Three Essays on Electricity Spot and Financial Derivative Prices at the Nordic Power Exchange
Essay I examines the market efficiency issues at the Nord Pool power exchange in the September 1995 - July 2002 period. A unique characteristic of this electricity exchange is the high hydropower proportion in the traded electricity; water in the hydro reservoir acting as hydropower inventory therefore plays an important role in the pricing of electricity. Inventory holding and the seasonality of both the supply and demand of hydropower generate inter- and intra-year autocorrelation in power prices. I present a theoretical discussion on why power price persistence invalidates the applicability of a market efficiency concept based on the random walk theory. To lend support for the theoretical argument, I conduct an empirical investigation consisting of various unit roots and cointegration methods to tackle the data problems/properties, and results show that weekly spot and futures prices are cointegrated. Philips-Loretan's nonlinear least square is applied in testing the restriction of the coefficient according to the market efficiency hypothesis. The Wald statistic shows that the cointegration vector being (1, -1) is not binding. Residual testing using a Ljung-Box Q-statistic confirms serial correlation. These findings are consistent with the theoretical prediction. Essay II models electricity prices in the context of the Nord Pool power exchange which has a considerable proportion of hydropower supply. Since hydropower is storable in a producer perspective and the system price is a uniform price for all sources of electricity supply, the applicability of the rational expectation competitive commodity storage model to characterize the spot and futures/forward prices is validated. I further show the nonlinearity between futures/forward prices and water reservoir content as inventory. I perform a BDS test (a test for nonlinearity), Hsieh's third-order moment test (a test that discriminates between different types of nonlinearities) and a nonlinear causality test to portray the nonlinear relationship using short/long maturities contracts. Empirical evidence shows that futures/forward prices are nonlinearly connected with water reservoir content via variance changes, and that the detection of causality varies as maturities change from short to long. These findings provide strong support for the credibility of the arbitrage argument and in a certain case verify the existence of the non-arbitrage condition. Essay III investigates convenience yield behavior at the Nord Pool power exchange given the considerable storable hydropower being traded. Several hypotheses are tested concerning the behavior and determinants of convenience yield from holding hydropower as inventory. The results reveal that 1) convenience yield has a negative relationship with hydro reservoir content as inventory, 2) convenience yield behavior can be statistically explained within a standard financial call option framework and the call option component can explain a large portion of variability in convenience yield, 3) convenience yield varies on both a yearly and a monthly basis, and 4) there is an asymmetry of volatility of convenience yield during high/low hydro inventory periods.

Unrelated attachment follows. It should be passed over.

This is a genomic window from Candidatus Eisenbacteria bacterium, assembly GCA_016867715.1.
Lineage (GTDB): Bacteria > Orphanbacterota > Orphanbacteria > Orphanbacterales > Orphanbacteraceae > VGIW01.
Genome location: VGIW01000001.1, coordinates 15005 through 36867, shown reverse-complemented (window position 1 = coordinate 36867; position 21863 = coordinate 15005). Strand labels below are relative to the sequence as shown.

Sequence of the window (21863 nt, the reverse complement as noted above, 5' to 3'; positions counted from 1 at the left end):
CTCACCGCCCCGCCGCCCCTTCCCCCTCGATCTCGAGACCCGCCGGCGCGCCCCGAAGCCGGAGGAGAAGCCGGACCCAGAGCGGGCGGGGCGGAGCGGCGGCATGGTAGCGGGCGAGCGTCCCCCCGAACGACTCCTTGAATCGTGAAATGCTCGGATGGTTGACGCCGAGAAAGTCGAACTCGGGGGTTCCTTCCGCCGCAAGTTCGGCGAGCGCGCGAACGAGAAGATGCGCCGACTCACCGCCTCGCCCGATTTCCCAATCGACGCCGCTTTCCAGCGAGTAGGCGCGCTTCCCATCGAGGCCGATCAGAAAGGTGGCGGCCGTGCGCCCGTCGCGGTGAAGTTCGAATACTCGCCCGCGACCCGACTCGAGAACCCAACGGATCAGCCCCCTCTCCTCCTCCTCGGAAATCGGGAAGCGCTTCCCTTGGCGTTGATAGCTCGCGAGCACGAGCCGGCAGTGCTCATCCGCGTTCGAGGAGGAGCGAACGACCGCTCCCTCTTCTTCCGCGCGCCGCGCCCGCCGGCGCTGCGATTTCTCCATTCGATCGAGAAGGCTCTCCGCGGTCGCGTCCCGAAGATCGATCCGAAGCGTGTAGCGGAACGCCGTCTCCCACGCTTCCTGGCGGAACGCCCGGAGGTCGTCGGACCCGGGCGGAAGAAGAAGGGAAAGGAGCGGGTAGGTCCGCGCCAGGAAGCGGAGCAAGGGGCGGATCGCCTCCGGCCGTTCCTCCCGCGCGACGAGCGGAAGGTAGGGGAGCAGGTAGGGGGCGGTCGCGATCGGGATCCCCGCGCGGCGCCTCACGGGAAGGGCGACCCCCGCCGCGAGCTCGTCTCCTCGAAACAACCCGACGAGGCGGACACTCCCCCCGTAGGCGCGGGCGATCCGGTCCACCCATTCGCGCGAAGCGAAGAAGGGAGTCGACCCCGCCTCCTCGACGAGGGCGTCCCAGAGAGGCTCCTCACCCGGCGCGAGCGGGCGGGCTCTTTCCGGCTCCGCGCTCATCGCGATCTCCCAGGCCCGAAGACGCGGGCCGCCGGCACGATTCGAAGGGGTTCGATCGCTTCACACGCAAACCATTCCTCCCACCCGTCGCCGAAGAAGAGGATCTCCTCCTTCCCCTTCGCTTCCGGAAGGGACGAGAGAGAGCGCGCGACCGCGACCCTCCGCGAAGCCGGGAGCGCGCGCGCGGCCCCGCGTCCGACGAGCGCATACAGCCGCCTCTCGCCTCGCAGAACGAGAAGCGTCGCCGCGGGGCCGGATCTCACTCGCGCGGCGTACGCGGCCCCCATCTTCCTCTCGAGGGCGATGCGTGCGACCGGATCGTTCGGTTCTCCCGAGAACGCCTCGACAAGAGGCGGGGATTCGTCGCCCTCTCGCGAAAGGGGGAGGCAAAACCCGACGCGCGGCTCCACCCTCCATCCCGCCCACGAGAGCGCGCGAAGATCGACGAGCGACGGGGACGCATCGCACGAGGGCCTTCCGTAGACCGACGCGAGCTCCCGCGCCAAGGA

Source Type:Doctoral Dissertation
Keywords:SOCIAL SCIENCES; Business and economics; Economics; Nord Pool; market efficiency; cointegration; rational expectation competitive storage model; BDS test; Hsiehâ??s third order moment test; nonlinear causality; EGARCH; convenience yield; call option
Date of Publication:01/01/2006